When it got rough it was very rough.  And as it got roughest, so my good fortune deserted me.  On the worst piece of road, all loose gravel and sand, I started a bad bout of traveller’s guts.  I stopped regularly to rest.  I had to cover over fifty kilometres.  Nothing compared to the hundred kilometre daily average I was managing, but this was a difficult of section, I was dehydrated and, at one point, heaved my much needed lunch into the sand.  I was miserable, sick and felt very alone.  I was in the middle of nowhere and needed to keep going. 

I made it to Kuvango, on the river that eventually drains into the Okavango swamps, and holed up in a friendly but thread-bare pensao.  No flushing loo and a limited supply of water which arrived in a bowl every morning only accentuated my discomfort. I spent three days recovering.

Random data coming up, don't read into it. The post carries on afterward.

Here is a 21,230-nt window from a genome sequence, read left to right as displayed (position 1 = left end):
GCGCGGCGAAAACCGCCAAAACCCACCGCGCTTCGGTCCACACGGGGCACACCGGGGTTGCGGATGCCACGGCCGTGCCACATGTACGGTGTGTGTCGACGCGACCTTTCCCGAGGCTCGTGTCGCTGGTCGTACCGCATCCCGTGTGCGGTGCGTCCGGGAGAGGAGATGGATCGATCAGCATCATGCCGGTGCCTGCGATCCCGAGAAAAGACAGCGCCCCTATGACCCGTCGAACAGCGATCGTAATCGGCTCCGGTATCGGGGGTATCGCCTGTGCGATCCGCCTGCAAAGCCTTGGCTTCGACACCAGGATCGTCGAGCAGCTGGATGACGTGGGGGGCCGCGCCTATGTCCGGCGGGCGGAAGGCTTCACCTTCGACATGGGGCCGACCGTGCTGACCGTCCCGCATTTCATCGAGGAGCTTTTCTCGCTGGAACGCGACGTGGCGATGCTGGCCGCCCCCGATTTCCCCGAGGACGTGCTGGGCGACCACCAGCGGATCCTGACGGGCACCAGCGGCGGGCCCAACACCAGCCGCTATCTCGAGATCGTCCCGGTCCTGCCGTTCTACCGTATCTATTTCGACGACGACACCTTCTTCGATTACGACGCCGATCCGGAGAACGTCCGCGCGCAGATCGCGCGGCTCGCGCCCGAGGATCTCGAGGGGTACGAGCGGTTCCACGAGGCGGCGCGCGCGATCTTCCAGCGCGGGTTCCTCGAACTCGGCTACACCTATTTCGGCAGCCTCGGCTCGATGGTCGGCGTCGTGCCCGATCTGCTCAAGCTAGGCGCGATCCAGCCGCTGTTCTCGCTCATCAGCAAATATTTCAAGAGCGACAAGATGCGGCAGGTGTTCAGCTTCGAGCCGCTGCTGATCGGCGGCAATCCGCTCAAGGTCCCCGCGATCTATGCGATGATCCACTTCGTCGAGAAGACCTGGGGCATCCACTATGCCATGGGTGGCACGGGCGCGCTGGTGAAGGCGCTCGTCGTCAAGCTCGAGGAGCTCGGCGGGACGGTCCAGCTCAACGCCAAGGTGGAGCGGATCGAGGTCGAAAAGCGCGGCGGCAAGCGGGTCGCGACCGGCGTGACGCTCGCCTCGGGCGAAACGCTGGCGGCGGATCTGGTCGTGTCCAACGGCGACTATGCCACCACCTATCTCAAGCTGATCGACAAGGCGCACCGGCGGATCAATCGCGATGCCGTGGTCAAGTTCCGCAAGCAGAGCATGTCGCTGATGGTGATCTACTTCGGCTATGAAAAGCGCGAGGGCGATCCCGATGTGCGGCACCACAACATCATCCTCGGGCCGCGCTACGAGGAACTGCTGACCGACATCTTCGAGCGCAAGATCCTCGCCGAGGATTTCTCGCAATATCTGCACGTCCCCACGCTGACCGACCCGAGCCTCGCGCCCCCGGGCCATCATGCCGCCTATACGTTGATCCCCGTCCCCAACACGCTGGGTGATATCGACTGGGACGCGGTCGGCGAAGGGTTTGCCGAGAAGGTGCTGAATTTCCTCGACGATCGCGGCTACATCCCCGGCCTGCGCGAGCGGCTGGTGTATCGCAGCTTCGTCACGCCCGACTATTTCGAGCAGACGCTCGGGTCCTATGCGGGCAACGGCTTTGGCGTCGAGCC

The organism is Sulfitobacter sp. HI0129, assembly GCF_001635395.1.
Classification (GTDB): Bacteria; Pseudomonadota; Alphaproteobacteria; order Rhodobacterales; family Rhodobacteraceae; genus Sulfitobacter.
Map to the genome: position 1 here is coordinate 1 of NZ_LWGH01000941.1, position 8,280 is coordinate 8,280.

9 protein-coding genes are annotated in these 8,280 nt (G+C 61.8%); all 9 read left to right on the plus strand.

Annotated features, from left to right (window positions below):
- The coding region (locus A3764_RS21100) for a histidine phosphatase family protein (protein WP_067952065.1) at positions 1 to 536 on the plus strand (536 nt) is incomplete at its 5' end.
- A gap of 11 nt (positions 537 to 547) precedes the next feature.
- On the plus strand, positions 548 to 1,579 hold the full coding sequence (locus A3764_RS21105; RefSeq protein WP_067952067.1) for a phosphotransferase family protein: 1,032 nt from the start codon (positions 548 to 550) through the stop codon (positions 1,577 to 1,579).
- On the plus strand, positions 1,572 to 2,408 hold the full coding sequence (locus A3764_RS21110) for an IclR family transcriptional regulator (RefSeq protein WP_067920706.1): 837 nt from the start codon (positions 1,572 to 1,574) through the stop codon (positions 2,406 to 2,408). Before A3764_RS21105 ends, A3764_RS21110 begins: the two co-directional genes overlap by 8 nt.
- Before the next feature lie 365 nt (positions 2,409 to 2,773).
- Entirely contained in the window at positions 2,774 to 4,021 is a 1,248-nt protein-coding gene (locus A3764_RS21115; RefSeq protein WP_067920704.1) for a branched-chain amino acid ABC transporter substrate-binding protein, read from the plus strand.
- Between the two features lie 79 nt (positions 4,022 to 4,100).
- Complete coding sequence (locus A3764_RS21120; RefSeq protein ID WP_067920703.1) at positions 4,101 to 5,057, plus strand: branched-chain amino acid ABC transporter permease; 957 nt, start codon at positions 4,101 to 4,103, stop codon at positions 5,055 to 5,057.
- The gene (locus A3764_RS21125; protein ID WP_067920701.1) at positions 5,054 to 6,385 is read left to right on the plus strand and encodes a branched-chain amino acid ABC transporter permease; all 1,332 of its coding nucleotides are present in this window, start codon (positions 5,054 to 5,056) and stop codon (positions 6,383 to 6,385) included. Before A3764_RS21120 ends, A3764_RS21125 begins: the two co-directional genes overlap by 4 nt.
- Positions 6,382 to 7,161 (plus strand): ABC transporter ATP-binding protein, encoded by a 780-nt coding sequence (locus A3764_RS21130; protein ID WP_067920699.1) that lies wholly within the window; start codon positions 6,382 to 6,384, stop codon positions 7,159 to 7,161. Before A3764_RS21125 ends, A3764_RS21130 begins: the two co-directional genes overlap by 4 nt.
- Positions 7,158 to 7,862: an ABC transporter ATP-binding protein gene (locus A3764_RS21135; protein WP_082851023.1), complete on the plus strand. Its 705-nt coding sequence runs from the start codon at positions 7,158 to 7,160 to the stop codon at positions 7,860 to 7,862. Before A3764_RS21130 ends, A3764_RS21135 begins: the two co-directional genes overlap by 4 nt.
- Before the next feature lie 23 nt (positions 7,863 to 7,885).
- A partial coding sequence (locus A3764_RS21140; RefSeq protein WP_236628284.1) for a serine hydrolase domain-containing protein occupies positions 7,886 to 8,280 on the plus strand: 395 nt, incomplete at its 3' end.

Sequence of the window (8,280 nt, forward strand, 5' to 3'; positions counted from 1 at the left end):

My bike, although a source of amusement amongst more image-conscious friends back home, was viewed as a piece of high-tech by many of the Angolans I met.  Near Xangongo one very cool dude on a shiny Chinese two-stroke even offered to buy it.  “Then how do I get home?” I asked with an exaggerated shrug. “No problem, no problem.” He said, without explaining how the problem be solved. 

My scraped old mountain-bike has lugs to attach a carrier and the v-brakes, even I can maintain.  I imported the Brookes saddle and touring carrier for double the R1300 I paid for the bike.  For touring I figure that high-tech is a liability considering that the nearest bike shop capable of fixing, say, disc-brakes, was probably in Windhoek, about 2000kms from my starting point.

I crossed into Namibia at Oshikango, relieved that I could have long conversations in English and have long, hot showers.  I felt satisfaction at having crossed a chunk of Angola on two wheels relying only on leg-power and having said hello to just about everyone along the road.  I only had to cover the remaining three hundred kilometres to Tsumeb to complete what had been a rich and rewarding ride on my aging Silverback mountain-bike.


Play Angry-Bird Game said...

interesting article
thanks for sharing

Paul said...

Glad you enjoyed it.